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Walking in Kimono


UpdateFebruary 22, 2018
ReleaseFebruary 22, 2018

Are you interested in wearing kimono and walking around town in Japan? Th ere are many towns in Japan whose atmosphere is suitable for kimono. Strolling around traditional towns dressed in kimono will let you enjoy a special “Japanese” feeling!

What is Kimono?1

Kimono is one of the traditional costumes of Japan. Though today people usually wear Western clothes, not a few people wear kimono at tea ceremonies, first visits to shrines and temples of the New Year, festivals, and other traditional occasions. Recently more and more young people have been going to fi reworks festivals in summer wearing cotton kimono (yukata).

What is Kimono?2

Kimono is classifi ed depending on materials and patterns, and people wear an appropriate one considering the time, place, and occasion. Generally, lined kimono (awase) is worn from October to May, and unlined kimono (hitoe) is worn in June and September. In July and August, thin kimono (usumono) and yukata are worn. If you wear one with seasonal design, the design should be ahead of the actual season; if the kimono has a particular flower pattern, it’s best to wear it from a little earlier than when the flower blooms to just before it gets in full bloom.
When you casually want to wear kimono and walk in town, using a rental service is recommended. To be dressed in kimono, tabi socks, an obi band, Japanese sandals (zori) and other items are additionally needed. As rental service shops usually provide all necessary things, you can visit one without anything. The number of shops providing services in foreign languages has been increasing, so you can get and wear a kimono without a lot of eff ort or anxiety. For those who are not used to wearing zori, putting an adhesive bandage between the first and second toes could alleviate any discomfort. You may have other concerns including how to use a toilet, etc. Ask about whatever concerns you to the shop’s staff !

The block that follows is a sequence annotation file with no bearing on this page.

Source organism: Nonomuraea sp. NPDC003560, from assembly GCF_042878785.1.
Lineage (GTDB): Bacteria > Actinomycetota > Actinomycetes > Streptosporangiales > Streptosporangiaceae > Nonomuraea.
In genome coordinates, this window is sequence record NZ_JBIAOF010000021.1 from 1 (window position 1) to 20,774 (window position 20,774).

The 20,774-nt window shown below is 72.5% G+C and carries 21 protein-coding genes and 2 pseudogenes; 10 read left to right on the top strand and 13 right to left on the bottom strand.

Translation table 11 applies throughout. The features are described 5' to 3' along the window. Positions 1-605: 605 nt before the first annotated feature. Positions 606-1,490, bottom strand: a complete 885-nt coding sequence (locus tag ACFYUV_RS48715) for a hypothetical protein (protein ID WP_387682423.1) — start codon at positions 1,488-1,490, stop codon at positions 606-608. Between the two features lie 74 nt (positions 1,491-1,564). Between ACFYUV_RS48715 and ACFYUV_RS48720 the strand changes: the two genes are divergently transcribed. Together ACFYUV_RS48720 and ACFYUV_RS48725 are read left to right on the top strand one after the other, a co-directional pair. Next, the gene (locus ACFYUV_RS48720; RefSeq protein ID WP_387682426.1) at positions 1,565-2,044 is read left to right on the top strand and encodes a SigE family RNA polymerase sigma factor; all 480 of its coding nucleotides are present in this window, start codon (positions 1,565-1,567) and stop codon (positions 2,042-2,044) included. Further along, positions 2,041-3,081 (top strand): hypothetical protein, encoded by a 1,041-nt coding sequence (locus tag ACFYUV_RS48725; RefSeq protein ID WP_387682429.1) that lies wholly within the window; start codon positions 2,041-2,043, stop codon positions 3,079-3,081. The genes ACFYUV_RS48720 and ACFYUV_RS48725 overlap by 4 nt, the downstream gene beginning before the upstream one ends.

Walking in Kimono1

Hida City (Gifu) Hida Furukawa is considered to be a good and peaceful place close to tourist-famous Takayama City. The town is dotted with white wall buildings and wooden merchant’s houses. About 1,000 koi fish swim in the Seto River. Kimono suits the quiet atmosphere of the town.
Kitsuki City (Oita) Kitsuki is a castle town often called “Little Kyoto.”Those who wear kimono can enter public tourist cultural facilities and can be given discounts at some restaurants and shops.

Walking in Kimono2

Kinosaki Onsen (Hyogo) Th e hot spring town has seven public baths (sotoyu) and also some foot baths. If you stay at a ryokan, youcan choose a yukata to your liking. The town is encourages walking around in yukata, and you can enjoy a walk even in the evening as well as daytime.
Kyoto City (Kyoto) Th ere are many rental service shops in Kyoto. If you wear kimono and show “Kyoto KIMONO Passport,” which you can get at Kyoto Tourist Information Center (Kyo Navi), major stations and other places in Kyoto, you can receive a variety ofspecial services.
Asakusa (Tokyo) Nakamise, Senso-ji Temple, rickshaws …. Walking around Asakusa with its traditional atmosphere while wearing kimono will allow you to have a memorable experience of time travel.
Cruise on Tokyo Bay during summer ! Some boat services will off er you a discount fare if you wear yukata.